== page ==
Lindsay Tribunal

2002 was the also year when the Lindsay Tribunal report was published, and was greeted by haemophiliacs infected with HIV and Hepatitis c with deep disappointment. Its apparent failure to deliver strong findings and recommendations was compared to the powerful language of the Flood Report. Micheal Martin welcomed the Lindsay report and seemed out of step with the mood of the people to it. His commitment to another probe into the role of US drug firms in the infection controversy was also challenged when his colleague at Justice, Micheal McDowell said pursuing this area could be a monumental waste of resources.

Health service reform - top agenda item for 2003.

Widely regarded as hard working and dedicated, sometimes Micheal seemed in too much of a rush and there were red faces when the Minister's car was caught speeding at over 80 miles an hour. Perhaps he was in a hurry to launch another one of his dreaded task forces or review groups.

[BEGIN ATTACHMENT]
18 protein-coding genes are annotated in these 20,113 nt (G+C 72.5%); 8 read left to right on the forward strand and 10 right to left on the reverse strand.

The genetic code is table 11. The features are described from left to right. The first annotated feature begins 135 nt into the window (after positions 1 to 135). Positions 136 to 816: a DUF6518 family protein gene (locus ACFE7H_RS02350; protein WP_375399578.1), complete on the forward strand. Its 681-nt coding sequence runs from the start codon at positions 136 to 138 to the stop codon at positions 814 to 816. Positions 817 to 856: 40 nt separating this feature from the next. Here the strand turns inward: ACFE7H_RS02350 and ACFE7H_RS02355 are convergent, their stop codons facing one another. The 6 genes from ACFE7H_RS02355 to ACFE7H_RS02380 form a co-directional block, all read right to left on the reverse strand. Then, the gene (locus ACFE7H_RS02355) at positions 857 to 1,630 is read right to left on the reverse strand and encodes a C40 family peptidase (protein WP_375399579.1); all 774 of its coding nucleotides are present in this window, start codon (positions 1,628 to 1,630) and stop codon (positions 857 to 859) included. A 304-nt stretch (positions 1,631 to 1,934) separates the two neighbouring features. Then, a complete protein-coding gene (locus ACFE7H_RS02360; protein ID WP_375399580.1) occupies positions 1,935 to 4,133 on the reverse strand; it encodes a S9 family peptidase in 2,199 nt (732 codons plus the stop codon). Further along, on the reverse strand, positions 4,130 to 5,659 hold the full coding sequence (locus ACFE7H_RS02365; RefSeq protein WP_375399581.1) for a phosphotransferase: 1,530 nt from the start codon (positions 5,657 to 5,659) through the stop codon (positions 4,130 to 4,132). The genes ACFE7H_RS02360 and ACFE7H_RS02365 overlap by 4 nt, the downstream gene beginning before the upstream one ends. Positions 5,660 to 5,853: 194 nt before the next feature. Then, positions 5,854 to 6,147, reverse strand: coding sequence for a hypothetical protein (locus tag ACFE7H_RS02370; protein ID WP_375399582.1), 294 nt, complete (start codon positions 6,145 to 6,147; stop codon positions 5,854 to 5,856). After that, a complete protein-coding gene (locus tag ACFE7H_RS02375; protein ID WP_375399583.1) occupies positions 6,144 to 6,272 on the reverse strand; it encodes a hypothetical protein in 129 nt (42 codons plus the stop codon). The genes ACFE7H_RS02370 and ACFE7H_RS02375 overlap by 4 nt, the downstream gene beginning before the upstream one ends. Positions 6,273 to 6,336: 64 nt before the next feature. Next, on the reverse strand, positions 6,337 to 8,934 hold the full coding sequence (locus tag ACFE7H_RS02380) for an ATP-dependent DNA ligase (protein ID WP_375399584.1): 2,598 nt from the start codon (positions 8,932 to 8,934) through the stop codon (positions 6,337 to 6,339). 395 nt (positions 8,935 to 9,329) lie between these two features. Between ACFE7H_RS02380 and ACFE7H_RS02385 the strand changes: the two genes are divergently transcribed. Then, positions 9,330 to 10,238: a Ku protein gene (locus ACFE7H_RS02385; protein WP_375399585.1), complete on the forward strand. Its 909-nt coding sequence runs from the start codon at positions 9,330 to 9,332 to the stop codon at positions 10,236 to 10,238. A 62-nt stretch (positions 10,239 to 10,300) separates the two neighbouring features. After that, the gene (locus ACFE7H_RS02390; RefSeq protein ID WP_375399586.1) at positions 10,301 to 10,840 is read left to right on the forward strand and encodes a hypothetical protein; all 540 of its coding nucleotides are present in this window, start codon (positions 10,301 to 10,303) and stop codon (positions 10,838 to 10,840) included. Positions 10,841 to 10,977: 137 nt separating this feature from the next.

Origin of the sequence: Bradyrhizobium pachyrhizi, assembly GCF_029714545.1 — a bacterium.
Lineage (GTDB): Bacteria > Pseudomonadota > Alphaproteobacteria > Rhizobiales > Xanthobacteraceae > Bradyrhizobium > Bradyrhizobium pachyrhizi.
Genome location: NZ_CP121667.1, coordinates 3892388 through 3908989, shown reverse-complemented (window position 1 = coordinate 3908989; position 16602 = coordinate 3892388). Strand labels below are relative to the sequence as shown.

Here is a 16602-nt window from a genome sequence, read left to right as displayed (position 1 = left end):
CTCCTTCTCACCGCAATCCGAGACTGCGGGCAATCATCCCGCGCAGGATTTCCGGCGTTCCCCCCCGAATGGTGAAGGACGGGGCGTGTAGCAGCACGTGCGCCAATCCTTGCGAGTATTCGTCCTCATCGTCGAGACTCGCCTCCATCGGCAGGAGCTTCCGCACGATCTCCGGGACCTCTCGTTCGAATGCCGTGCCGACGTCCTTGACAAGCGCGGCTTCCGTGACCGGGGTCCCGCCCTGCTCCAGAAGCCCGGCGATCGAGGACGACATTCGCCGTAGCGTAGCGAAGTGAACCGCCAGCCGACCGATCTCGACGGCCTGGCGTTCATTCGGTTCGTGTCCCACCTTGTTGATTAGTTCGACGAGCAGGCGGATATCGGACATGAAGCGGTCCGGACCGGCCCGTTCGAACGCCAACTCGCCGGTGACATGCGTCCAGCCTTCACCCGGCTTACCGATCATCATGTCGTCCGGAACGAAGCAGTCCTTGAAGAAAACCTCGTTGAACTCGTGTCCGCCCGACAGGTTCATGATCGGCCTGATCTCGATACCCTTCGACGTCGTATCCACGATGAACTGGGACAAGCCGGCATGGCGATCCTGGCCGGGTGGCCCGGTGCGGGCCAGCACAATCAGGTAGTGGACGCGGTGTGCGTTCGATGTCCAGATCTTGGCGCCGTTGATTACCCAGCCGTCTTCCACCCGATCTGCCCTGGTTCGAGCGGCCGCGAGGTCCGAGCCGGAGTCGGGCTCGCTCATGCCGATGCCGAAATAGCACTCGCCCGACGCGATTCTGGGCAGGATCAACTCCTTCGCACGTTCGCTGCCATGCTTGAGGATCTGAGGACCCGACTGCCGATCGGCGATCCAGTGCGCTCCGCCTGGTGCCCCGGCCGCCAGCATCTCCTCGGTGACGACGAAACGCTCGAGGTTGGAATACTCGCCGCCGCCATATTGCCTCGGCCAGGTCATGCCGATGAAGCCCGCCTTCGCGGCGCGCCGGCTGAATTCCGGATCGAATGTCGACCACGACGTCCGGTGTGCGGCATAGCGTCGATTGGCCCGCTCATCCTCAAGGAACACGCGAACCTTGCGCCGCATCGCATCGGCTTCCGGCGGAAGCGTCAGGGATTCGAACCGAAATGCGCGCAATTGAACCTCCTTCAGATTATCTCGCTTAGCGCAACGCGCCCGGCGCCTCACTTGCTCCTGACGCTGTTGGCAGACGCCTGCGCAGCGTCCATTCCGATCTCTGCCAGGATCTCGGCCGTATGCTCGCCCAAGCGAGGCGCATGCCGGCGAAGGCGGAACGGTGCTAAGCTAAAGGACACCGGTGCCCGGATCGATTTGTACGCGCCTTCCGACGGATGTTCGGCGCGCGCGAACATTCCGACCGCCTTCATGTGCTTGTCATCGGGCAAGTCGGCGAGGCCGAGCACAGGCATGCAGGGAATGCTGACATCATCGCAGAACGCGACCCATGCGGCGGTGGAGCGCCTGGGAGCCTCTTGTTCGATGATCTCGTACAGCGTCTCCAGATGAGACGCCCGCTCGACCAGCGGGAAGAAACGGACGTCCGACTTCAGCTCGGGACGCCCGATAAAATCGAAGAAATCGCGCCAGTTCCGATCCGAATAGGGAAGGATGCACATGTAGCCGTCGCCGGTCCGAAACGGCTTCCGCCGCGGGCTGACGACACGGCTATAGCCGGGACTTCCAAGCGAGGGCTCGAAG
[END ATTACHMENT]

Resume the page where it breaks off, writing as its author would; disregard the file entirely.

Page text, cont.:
Organ retention

The Department of Health was famously described by former incumbent, Brian Cowen as Angola, full of unexploded mines. If that is true then, under fire from many quarters, by year end, Micheal Martin was definitely in the bunker. Parents for Justice pulled out of the Organ Retention Inquiry after a bitter row with the Minister over the need to give the inquiry real powers; a third blood tribunal seemed inevitable after more revelations in the Blood Bank, which also suspended its Chief Executive and then reached an out of court settlement with him to depart.

And, at year end, the Monaghan Hospital controversy brought home in a tragic way how the health system, despite significant investment, needs major reform. Blaming Micheal personally for the Monaghan tragedy was not fair - even he was taken aback at the gulf between the Independent Review report and the report of the North Eastern Health Board.